Written 25-10-2014 08:38:35 by Tue Steen Müller
Gustav Mahler was in Jihlava. His face is looking at me from the wall in the breakfast room of Grand Hotel, which was grand once, an art nouveau building from the outside but how could they put that terrible furniture into the lobby! Tasteless. Anyway, service is fine and kind. Back to business, well actually pleasure:
After having three one hour meetings with filmmakers participating at the training programme Ex Oriente, a masterclass was held by Peter Kerekes and it lived up, to what I had expected. Kerekes showed clips from the three films that have given him the well deserved reputation as a documentary auteur with his own style, ”66 Seasons”, ”Cooking History” and ”Velvet Terrorists”.
The Slovak told the audience why he is not able to make observational documentaries, he feels uncomfortable by being there and telling his characters that ”just don’t notice that I am here”! Reality is not in front of the camera, it’s in my head. For the ”66 Seasons” I did a deep research to make sure that they would talk about the past, what happened way back around the swimming pool in Kosice. I wrote everything down when having filmed, a good
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Written 24-10-2014 17:07:28 by Tue Steen Müller
Click below and you get the local organisers of the pan-European screenings of ”1989”, and in many cases also the location of the screening that takes place on November 5th. What a great effort that lies behind this initiative. The click also gives you access to watch the trailer of the film.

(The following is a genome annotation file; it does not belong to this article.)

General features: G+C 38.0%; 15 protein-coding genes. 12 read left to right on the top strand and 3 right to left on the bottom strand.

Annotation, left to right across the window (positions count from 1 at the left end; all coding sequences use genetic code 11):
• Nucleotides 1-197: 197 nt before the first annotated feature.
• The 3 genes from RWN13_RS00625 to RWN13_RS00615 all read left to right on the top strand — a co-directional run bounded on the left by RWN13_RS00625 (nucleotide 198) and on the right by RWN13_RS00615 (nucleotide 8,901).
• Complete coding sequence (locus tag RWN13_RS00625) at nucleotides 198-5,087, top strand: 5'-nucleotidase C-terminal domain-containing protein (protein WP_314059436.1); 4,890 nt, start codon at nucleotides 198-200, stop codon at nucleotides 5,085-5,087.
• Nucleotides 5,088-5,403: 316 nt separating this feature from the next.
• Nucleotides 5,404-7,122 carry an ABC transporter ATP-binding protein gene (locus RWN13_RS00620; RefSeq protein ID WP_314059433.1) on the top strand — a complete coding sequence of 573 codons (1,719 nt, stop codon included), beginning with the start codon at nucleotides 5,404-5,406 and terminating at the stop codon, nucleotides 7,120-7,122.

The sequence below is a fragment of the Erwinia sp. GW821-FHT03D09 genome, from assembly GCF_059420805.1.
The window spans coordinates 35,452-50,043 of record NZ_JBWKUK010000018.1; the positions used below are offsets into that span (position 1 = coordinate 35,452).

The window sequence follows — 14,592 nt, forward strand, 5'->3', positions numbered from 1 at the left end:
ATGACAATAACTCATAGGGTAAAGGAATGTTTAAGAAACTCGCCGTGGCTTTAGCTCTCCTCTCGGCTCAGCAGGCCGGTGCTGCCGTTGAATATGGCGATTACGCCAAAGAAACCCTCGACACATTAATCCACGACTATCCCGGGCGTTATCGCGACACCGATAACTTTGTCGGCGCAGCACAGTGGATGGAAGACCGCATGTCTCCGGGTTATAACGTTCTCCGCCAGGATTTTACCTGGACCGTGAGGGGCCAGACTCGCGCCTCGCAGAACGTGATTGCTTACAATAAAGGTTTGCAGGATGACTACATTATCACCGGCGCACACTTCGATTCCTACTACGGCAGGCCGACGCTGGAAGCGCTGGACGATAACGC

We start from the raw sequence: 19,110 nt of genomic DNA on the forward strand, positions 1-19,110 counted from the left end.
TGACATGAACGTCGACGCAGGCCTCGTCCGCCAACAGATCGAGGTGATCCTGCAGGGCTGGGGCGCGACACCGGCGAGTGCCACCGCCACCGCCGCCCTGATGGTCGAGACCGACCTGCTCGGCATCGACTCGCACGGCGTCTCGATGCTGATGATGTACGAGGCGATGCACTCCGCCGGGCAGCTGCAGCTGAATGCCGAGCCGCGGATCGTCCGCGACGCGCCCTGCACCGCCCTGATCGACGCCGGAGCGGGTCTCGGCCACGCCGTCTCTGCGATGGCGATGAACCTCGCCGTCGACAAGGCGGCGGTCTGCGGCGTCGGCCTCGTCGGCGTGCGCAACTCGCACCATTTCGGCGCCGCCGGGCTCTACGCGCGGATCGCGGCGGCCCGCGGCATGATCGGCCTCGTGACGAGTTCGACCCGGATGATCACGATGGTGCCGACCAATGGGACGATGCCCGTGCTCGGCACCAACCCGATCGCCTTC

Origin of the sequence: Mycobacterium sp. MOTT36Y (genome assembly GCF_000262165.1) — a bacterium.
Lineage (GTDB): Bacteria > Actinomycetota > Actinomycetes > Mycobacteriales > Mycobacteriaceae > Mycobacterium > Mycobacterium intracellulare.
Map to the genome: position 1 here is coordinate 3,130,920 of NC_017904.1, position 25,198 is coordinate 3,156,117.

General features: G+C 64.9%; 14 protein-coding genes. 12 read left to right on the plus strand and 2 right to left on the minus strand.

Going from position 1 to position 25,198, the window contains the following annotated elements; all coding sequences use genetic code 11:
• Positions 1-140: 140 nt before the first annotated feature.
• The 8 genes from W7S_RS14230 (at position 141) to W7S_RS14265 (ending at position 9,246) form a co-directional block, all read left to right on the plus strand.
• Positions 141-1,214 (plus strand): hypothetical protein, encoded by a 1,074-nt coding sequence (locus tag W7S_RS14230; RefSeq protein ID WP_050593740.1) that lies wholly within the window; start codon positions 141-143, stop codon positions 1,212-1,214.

Written 24-10-2014 15:22:04 by Allan Berg Nielsen
De to på dette still har en affære. Det er en kort scene, der er nogle få flere i filmen, de er alle iscenesat, de er vignetter i den vældigt omfattende dokumentation af den mindste og almindeligste kærlighedshistorie i verden. Det er dokumentationen som gør den usædvanlig, bemærkelsesværdig og til posthum kandidat til århundredets største.
Jeg læser ikke filmen som en lummer romance, som festivalkataloget formulerer det, jeg læser såvel emne som værk, som jeg læser Orhan Pamuks roman ”Uskyldens Museum”. Jeg ser filmens autentiske, fotografiske, lydbåndbundne og fysiske artefakter, som jeg tror, jeg ville se hans museum i Istanbul, grebet og berørt af materialets aura af ømhed. Jeg tror også, jeg ville se Susanne Zanders udstilling i Berlin af dokumentmappen og dens indhold, ”Günter K.: Margret-Chronik einer Affäre ” på samme måde. Filmen bygger på den udstilling. Det er en rørende og uskyldig affære. Hvis nogen er skyldige, er det galleriejeren og filminstruktørerne. Men de er også modige, de har vist mig almindelighedens poesi.
Susanne Zander beskriver på sin hjemmeside historien ganske kort: ”Margret (udstillingens titel) chronicles a secret love story, which took place from May 1969 to December 1970 between the Cologne businessman Günter K., 39, and his secretary Margret S., 24 – a meticulous documentation consisting of various photographs and documents, which were found in a briefcase at the dissolution of an apartment.The convolute comprises of hundreds of color and black-and-white photographs showing the same woman in various places and poses: sitting at a typewriter at the office, traveling, and in a hotel room…” (En fotoserie på hjemmesiden viser et ganske lille, vemodigt gribende udvalg, dybt intime souvenirs forvandlet til genstande i en offentlig kunstsamling.)
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Written 24-10-2014 09:19:36 by Tue Steen Müller